Nightclub Jitters

Word Processing
Since she joined forces last October with local promoter Andy Osofsky, Cheers owner Gaye Levine figures her Miami nightclub has hosted "just about every good band in town." That partnership, however, is now kaput: Word of Mouth, Osofsky's production company, has pulled out of its arrangement with Levine's SW Seventeenth Avenue bar.

"It seemed like no matter what I was trying to do to make it work, all I was doing was breaking even," Osofsky says of his three-month venture with Cheers, for which he booked local and national punk, alternative, and acoustic artists on Wednesdays and Saturdays. "I just decided that if breaking even is the best I can do, maybe it's not the right situation. I was taking a lot of financial hits and I just couldn't afford to do that."

Although most of Osofsky's bookings pulled in decent crowds, he points out that he lost money on shows that drew poorly, while the bar continued to rake in dollars from beverage sales. "On a night where the show may've drawn only 40 people, I would be running at a loss, but I promise you the bar was not losing money. I was hoping that [Cheers] would help out in a situation like that, but we became separate entities when that happened."

Levine, a veteran club owner who has been in the live-music business for seventeen years, says booking shows is a full-time job and that Osofsky wasn't devoting sufficient time to the operation. "The thing about doing shows is you have to get out there and hustle and let people know you're there," Levine states. "You've got to keep hammering people and bang them in the head to get them to notice you. Anything less just isn't going to cut it. I don't want to say anything bad, but Andy just didn't devote enough time to it. Making this work doesn't come from doing nothing; it comes from promoting."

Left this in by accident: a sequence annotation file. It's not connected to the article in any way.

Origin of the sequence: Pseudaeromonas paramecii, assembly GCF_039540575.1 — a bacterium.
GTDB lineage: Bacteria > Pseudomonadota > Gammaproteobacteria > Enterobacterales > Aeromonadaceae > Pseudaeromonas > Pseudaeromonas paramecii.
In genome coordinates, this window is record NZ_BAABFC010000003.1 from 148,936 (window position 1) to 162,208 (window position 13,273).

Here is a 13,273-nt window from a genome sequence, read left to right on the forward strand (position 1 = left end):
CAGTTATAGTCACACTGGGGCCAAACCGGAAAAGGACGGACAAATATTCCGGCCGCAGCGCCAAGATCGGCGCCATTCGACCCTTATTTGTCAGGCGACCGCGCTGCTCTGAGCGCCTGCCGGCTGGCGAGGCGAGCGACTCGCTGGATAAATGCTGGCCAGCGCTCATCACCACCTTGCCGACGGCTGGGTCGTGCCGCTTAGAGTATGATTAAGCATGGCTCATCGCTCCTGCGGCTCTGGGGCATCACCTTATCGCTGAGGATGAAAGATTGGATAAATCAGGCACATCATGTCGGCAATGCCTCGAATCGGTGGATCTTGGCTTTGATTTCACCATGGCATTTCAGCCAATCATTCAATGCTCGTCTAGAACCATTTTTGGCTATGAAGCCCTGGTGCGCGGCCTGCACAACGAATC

Despite the split, Levine says Cheers will maintain its current live-music format: rock, alternative, and Latin bands on Wednesdays and Saturdays; all-ages punk shows on Thursdays and Sunday afternoons; and Latin rock on Sunday nights. The club's lesbian-bar night also continues, sans live music, on Fridays, and the club is closed on Mondays and Tuesdays. Upcoming shows include Island recording artist Arlan with opening acts the Holy Terrors and the Spam All-Stars on January 14, and a return appearance on February 15 by the Chicago-based ska band the Blue Meanies, who played at the club last November.

Osofsky, who has been booking local shows for about a year and a half, says he plans to sponsor some music events at larger venues such as the Cameo and the Colony theaters, both located on Miami Beach. "I'd like to find another room and help establish it," Osofsky notes. "I'll just be more careful next time about all the circumstances." (John Floyd)

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John Floyd